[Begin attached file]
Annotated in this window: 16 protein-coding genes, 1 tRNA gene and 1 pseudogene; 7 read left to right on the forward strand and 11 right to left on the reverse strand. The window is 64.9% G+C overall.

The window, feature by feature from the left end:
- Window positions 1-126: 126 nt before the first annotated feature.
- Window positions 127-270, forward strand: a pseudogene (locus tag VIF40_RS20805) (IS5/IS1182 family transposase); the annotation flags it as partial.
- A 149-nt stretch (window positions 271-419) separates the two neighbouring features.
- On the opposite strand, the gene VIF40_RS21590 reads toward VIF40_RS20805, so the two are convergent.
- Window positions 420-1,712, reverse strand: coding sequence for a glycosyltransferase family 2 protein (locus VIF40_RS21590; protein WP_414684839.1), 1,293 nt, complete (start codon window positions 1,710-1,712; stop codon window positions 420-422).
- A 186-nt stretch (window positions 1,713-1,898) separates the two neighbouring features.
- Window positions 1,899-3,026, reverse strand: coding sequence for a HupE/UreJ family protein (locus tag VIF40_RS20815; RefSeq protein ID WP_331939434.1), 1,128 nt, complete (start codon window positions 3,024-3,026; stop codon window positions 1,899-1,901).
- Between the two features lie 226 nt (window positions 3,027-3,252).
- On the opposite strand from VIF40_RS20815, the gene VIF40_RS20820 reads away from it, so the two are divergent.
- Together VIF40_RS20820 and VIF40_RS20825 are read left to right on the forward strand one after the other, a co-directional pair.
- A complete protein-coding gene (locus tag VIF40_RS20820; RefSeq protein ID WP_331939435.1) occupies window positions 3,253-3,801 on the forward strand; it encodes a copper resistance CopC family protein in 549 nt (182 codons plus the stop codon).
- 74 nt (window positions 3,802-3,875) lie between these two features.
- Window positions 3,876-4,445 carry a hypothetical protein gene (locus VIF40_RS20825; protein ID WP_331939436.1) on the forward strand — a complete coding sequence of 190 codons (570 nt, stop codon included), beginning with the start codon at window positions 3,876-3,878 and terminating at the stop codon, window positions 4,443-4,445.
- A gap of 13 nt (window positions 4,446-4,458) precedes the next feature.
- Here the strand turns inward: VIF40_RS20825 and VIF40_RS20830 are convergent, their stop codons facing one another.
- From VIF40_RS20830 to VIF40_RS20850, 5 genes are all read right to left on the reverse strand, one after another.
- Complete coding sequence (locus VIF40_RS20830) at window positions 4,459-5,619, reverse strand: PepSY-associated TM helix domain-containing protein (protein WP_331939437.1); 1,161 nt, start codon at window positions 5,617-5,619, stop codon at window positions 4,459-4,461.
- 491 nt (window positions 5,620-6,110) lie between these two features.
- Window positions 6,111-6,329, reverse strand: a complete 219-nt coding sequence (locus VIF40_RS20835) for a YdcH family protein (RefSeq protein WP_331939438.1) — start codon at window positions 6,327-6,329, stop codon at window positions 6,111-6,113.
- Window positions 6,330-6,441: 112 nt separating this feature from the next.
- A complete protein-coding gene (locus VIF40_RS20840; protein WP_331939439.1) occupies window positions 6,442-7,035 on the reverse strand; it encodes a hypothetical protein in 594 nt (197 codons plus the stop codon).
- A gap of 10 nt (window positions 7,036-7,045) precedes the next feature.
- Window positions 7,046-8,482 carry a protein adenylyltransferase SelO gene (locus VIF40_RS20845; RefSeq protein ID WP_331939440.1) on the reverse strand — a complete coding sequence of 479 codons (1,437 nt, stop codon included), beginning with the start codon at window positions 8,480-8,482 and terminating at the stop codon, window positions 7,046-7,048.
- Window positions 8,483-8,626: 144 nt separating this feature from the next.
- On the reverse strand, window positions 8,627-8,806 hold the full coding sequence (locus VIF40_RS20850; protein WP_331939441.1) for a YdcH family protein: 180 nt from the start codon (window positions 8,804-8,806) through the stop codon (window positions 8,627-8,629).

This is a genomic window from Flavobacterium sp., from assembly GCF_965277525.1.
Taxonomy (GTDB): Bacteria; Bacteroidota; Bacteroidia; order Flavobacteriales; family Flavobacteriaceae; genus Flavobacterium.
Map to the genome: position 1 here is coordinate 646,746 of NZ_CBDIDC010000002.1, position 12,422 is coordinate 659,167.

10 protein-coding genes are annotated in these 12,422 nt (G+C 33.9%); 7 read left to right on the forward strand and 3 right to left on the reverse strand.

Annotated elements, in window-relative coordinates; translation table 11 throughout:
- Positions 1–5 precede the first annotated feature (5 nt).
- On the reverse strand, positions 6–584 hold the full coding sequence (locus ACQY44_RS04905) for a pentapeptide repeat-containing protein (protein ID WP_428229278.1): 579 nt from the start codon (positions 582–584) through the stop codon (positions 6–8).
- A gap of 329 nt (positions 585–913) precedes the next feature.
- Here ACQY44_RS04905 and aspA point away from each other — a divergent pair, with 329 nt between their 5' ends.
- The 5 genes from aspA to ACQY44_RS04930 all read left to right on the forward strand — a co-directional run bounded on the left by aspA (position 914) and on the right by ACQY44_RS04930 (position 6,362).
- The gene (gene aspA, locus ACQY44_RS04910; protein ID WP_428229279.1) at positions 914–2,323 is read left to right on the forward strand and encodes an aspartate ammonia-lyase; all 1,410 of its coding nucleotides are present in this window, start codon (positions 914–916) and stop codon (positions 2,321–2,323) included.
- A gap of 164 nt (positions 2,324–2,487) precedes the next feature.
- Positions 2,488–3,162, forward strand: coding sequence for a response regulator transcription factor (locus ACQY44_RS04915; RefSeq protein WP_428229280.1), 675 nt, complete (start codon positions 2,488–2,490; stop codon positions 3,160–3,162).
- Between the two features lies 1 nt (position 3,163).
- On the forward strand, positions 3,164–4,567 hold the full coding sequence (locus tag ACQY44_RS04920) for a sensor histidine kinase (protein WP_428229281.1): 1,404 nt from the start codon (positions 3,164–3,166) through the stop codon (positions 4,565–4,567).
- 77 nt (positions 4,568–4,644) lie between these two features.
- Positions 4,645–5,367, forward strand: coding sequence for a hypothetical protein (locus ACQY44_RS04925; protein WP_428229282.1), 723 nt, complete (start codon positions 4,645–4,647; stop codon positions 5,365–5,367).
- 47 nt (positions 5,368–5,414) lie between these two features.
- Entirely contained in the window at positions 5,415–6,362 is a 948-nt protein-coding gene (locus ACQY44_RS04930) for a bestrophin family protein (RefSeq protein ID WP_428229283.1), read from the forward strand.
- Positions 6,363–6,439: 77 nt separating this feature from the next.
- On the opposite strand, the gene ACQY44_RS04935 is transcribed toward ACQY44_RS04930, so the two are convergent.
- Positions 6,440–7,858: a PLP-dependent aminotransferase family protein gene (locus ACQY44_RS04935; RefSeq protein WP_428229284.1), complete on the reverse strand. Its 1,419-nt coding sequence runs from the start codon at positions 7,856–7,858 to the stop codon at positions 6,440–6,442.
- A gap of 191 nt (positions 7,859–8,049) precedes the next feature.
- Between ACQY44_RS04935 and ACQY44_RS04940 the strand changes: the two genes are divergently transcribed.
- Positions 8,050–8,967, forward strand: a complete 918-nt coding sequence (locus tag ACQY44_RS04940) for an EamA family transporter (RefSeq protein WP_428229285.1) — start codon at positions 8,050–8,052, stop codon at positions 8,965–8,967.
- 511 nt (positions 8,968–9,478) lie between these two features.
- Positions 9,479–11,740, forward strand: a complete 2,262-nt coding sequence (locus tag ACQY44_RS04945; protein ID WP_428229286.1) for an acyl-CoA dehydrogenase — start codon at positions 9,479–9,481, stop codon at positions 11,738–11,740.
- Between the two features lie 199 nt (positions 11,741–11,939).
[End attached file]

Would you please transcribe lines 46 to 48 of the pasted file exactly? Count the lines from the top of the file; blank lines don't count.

- Entirely contained in the window at positions 5,415–6,362 is a 948-nt protein-coding gene (locus ACQY44_RS04930) for a bestrophin family protein (RefSeq protein ID WP_428229283.1), read from the forward strand.
- Positions 6,363–6,439: 77 nt separating this feature from the next.
- On the opposite strand, the gene ACQY44_RS04935 is transcribed toward ACQY44_RS04930, so the two are convergent.